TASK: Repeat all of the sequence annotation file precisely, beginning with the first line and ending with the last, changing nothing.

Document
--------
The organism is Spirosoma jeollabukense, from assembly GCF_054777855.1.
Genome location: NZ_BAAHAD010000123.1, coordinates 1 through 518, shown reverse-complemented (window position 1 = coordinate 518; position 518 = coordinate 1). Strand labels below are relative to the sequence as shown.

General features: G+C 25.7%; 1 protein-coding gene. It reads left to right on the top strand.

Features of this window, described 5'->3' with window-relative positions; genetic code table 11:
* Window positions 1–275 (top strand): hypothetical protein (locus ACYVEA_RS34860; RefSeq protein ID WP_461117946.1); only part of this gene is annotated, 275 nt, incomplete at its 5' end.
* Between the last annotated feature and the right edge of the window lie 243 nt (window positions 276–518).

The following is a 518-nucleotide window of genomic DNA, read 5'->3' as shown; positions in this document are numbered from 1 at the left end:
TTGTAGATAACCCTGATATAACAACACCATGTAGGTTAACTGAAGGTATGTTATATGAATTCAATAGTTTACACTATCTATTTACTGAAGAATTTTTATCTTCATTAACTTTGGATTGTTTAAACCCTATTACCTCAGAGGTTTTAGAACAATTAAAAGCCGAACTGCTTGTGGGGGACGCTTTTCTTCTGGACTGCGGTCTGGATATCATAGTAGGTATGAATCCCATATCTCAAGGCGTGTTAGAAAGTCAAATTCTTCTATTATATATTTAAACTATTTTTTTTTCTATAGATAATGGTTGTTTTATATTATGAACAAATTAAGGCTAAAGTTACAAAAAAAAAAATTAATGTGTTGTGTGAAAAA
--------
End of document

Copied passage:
The organism is Spirosoma jeollabukense, from assembly GCF_054777855.1.
Genome location: NZ_BAAHAD010000123.1, coordinates 1 through 518, shown reverse-complemented (window position 1 = coordinate 518; position 518 = coordinate 1). Strand labels below are relative to the sequence as shown.

General features: G+C 25.7%; 1 protein-coding gene. It reads left to right on the top strand.

Features of this window, described 5'->3' with window-relative positions; genetic code table 11:
* Window positions 1–275 (top strand): hypothetical protein (locus ACYVEA_RS34860; RefSeq protein ID WP_461117946.1); only part of this gene is annotated, 275 nt, incomplete at its 5' end.
* Between the last annotated feature and the right edge of the window lie 243 nt (window positions 276–518).

The following is a 518-nucleotide window of genomic DNA, read 5'->3' as shown; positions in this document are numbered from 1 at the left end:
TTGTAGATAACCCTGATATAACAACACCATGTAGGTTAACTGAAGGTATGTTATATGAATTCAATAGTTTACACTATCTATTTACTGAAGAATTTTTATCTTCATTAACTTTGGATTGTTTAAACCCTATTACCTCAGAGGTTTTAGAACAATTAAAAGCCGAACTGCTTGTGGGGGACGCTTTTCTTCTGGACTGCGGTCTGGATATCATAGTAGGTATGAATCCCATATCTCAAGGCGTGTTAGAAAGTCAAATTCTTCTATTATATATTTAAACTATTTTTTTTTCTATAGATAATGGTTGTTTTATATTATGAACAAATTAAGGCTAAAGTTACAAAAAAAAAAATTAATGTGTTGTGTGAAAAA